Can Science be Stopped?

by William Wells

Today, GM foods; tomorrow, GM people. Does our attitude to every new technology follow an inevitable trajectory from fear to acceptance? Or can we affect how science unfolds?

Case study #1 — the past

For South Australia , my state of birth, the brave new world of genetic engineering began in a concrete box measuring approximately 10 feet x 10 feet x 20 feet.

This was no ordinary concrete box. The double, airlocked doors into the laboratory enclosed an area for changing into disposable gowns and shoe covers. The room itself operated under negative pressure so that any nasties would be sucked in, not let out. And an autoclave was built into the wall of the room, so that heat and steam could blast bacteria to death without the bugs ever having to be transferred outside of the secure box.

The laboratory was built in response to the invention of recombinant DNA technology in 1973 by Stanley Cohen of Stanford University and Herbert Boyer of the University of California, San Francisco— an invention that led to royalties of over $200 million. Cohen and Boyer came up with the idea of cutting and pasting DNA so that plant and animal genes could be grown up in large amounts (or cloned) in bacteria.

This was not Dolly - sized cloning, however. Cohen and Boyer were working not with a whole sheep but with one gene at a time. But they and others were sufficiently alarmed with the prospect of mixing genes from different organisms that an unprecedented international moratorium was declared, temporarily suspending any experiments involving recombinant DNA.

Recominant DNA

The issue was taken up in February 1975 at the Asilomar meeting in Pacific Grove, California. Guidelines for safe experimentation were proposed, and within a few years an Australian version of those guidelines gave birth to the airlocked laboratory; a laboratory that I used in 1988 as a student at the University of Adelaide, South Australia.

But when I entered the lab I didn’t don a gown or shoe covers. Instead I complained about tripping over the unused airlock as I wandered freely in and out. After all, I wasn’t working on Ebola virus or mad cow disease; I was doing the sorts of experiments that are routinely performed in high school science classes.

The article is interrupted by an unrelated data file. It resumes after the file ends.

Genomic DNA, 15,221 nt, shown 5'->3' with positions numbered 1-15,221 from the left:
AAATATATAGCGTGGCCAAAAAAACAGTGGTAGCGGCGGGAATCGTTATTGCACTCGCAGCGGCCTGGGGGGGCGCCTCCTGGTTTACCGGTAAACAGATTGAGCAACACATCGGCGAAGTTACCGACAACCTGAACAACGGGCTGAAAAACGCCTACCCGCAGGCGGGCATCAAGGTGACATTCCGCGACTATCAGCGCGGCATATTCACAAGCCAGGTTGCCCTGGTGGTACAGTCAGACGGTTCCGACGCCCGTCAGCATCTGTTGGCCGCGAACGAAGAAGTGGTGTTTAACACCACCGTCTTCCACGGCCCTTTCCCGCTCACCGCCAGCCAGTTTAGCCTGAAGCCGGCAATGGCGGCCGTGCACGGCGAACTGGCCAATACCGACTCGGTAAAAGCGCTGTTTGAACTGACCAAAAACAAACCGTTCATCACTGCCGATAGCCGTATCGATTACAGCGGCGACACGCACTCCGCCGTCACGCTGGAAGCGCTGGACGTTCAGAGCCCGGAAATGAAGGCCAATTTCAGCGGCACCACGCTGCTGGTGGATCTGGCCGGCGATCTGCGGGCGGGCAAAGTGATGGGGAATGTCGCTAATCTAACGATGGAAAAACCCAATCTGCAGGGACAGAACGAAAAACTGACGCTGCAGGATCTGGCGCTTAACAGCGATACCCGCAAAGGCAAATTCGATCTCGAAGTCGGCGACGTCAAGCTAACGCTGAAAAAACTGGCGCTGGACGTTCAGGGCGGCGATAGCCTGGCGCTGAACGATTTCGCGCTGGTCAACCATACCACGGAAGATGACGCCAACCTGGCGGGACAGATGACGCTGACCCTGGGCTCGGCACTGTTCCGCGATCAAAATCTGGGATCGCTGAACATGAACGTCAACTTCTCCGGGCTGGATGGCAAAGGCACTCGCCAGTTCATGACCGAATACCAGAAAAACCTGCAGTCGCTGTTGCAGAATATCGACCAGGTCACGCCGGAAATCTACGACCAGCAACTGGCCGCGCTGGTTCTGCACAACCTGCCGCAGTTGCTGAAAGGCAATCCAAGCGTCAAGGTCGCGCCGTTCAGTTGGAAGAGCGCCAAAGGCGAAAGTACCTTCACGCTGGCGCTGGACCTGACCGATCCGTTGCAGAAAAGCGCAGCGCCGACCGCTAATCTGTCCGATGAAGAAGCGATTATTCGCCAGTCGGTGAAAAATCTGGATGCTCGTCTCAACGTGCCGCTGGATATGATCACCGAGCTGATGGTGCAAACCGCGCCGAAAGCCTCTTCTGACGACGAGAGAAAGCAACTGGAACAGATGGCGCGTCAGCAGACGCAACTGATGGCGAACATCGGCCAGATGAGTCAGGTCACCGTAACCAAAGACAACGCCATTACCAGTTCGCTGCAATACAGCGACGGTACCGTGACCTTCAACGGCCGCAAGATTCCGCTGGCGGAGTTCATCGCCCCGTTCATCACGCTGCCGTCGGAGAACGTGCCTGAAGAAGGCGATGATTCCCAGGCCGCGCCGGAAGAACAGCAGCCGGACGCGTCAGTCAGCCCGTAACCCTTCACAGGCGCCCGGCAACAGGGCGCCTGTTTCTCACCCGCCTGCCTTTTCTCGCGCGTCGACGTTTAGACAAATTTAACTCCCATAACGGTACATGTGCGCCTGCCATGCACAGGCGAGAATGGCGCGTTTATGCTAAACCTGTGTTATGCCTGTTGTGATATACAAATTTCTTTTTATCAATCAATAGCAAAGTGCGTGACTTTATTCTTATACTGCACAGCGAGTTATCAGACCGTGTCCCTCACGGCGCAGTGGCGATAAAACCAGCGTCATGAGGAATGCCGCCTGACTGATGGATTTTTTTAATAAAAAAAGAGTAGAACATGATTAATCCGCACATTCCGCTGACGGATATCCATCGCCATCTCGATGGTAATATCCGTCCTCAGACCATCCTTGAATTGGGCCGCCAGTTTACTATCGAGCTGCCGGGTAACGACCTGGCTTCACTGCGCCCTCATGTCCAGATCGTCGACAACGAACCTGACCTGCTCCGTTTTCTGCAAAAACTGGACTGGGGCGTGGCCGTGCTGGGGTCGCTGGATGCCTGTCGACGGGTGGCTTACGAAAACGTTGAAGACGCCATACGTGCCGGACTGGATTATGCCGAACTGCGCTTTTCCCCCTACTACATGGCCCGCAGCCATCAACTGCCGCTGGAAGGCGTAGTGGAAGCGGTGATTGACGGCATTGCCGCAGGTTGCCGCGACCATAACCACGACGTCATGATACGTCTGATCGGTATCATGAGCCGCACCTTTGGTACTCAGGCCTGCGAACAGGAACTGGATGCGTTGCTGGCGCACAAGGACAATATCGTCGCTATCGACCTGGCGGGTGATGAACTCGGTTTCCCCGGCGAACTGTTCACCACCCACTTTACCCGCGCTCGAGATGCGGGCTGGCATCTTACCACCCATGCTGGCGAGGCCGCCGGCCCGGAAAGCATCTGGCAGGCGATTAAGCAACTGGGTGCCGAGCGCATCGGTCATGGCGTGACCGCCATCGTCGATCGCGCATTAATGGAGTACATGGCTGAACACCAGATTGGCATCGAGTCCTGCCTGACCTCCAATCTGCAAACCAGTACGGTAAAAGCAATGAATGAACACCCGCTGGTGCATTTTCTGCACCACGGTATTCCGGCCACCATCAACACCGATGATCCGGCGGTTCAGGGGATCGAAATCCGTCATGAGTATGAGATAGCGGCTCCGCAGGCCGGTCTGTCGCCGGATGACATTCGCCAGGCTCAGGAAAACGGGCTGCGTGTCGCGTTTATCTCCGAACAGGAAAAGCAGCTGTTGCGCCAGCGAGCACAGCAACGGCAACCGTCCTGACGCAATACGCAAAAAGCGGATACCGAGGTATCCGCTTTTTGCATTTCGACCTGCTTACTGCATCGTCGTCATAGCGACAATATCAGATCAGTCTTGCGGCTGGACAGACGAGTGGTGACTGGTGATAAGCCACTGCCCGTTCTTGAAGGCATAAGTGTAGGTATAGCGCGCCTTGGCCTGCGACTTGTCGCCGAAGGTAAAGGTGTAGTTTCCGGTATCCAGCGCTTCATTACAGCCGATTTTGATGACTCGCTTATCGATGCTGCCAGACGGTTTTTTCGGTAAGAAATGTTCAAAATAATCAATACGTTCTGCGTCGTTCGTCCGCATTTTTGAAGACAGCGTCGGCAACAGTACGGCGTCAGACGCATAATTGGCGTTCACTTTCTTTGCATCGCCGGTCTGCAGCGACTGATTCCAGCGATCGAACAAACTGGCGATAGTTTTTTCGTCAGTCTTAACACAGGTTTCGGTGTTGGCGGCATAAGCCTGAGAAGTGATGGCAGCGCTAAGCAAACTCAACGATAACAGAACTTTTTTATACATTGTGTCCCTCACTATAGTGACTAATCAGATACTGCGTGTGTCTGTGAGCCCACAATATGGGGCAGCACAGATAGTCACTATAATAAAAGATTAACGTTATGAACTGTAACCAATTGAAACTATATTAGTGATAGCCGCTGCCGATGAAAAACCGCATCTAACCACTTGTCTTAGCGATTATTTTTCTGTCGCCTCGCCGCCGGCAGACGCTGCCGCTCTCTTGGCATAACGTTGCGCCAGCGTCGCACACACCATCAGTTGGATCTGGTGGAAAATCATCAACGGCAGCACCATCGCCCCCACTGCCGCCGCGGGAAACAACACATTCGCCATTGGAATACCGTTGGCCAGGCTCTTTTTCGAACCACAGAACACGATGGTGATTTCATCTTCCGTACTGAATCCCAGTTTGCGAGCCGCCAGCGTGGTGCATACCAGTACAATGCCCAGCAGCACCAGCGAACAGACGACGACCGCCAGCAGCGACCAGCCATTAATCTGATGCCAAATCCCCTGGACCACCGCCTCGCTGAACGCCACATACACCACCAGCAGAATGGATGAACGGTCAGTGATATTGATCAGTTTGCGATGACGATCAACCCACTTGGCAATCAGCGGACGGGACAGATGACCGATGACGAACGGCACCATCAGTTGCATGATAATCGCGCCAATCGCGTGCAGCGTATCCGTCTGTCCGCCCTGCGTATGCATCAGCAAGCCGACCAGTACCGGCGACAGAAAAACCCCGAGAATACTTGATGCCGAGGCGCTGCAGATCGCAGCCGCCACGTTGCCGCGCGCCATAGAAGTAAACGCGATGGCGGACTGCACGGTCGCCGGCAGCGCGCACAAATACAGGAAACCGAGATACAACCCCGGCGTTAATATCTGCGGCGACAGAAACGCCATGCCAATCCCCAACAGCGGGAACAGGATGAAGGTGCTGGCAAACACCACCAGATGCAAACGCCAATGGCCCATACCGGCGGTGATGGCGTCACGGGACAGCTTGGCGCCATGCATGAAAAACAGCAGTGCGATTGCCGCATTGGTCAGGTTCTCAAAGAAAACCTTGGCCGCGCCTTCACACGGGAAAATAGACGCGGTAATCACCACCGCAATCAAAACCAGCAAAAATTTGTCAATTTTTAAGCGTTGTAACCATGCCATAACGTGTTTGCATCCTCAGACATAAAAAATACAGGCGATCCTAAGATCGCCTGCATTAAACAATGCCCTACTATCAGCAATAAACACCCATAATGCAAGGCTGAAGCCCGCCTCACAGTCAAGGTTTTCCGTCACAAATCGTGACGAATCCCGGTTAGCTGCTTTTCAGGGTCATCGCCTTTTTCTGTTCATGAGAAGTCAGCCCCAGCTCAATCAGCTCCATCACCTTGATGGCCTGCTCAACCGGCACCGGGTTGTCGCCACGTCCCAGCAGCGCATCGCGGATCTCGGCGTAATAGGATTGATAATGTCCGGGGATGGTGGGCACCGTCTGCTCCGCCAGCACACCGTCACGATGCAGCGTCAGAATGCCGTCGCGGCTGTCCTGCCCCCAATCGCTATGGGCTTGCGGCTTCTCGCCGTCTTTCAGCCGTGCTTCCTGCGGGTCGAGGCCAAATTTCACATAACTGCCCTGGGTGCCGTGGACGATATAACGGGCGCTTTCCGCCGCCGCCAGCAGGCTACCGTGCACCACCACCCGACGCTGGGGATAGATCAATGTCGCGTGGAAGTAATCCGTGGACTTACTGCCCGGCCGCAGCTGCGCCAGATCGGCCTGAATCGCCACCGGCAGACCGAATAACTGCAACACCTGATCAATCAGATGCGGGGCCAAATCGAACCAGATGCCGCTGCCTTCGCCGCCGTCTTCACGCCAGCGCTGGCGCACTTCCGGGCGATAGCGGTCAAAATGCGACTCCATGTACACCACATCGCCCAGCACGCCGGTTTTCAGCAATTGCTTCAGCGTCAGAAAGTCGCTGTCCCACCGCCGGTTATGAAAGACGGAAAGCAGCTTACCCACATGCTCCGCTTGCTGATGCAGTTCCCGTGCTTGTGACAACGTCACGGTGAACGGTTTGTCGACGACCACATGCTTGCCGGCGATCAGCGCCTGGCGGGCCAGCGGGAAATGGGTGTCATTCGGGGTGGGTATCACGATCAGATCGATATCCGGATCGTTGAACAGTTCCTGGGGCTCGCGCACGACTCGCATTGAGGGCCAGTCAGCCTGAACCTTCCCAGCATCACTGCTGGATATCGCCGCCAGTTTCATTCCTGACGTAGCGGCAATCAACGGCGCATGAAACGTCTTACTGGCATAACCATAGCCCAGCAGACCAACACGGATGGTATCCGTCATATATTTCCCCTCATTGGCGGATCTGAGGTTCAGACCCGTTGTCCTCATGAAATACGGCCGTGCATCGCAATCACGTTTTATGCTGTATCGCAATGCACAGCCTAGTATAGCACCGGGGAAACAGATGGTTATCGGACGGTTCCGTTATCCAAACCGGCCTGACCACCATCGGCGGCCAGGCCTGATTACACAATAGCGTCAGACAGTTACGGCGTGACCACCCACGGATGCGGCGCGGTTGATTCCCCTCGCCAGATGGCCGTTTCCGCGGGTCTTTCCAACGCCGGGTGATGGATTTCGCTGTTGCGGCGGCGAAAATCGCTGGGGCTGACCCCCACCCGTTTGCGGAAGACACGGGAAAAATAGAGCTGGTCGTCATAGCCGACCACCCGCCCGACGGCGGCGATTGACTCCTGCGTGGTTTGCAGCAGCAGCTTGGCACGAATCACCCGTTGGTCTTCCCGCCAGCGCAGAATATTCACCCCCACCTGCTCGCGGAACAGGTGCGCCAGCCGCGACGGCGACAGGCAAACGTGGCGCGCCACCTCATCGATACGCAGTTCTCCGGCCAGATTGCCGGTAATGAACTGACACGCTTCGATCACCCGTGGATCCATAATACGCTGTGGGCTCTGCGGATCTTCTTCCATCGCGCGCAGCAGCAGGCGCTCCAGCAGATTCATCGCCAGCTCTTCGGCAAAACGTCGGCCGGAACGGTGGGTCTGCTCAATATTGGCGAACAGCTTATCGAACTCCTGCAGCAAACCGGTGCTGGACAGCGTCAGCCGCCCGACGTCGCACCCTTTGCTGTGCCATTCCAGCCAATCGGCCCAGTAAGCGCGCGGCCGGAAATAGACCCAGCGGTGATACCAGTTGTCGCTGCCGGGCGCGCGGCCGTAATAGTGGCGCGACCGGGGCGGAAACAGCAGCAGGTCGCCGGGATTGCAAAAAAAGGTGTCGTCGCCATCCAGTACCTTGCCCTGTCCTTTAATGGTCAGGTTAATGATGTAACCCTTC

I was not the first to disregard the laboratory’s safety protocols.

Barry Egan, the Adelaide University researcher whose main laboratory is adjacent to the concrete box, says that he "would be totally surprised if there were any experiments done under [the fully restrictive] conditions." As recombinant DNA experiments started up after the moratorium, researchers realized that the dangers of genetic mixing and matching had been overestimated, and that the mixing happened all the time in nature in any case. Regulations were relaxed and, says Egan, "by the time [the laboratory] was available it was no longer needed. It was absolutely a white elephant." After gathering dust for 15 years, Egan says that "finally it was jackhammered out in 1994."

The history of that laboratory reflects how the attitude to recombinant DNA technology has progressed: from hysteria to blasé acceptance. But now there are new technologies thrusting their heads above the moral and ethical parapet. Will those technologies tramp an inevitable path towards acceptance, or will public opinion shape how, or whether, those technologies are adopted? These are not questions only for scientists. Society must get involved, and the first step in getting involved is getting informed.

Case study #2 — the future

In the science-fiction movie Gattaca, Ethan Hawke and Uma Thurman stumble around a world in which all but a few people have been genetically modified to society’s version of perfection. Gattaca’s script was more likely to induce sleep than paranoia, but in the real world the concept of widespread germline engineering (modifying the genes of eggs or sperm) is starting to look alarmingly possible.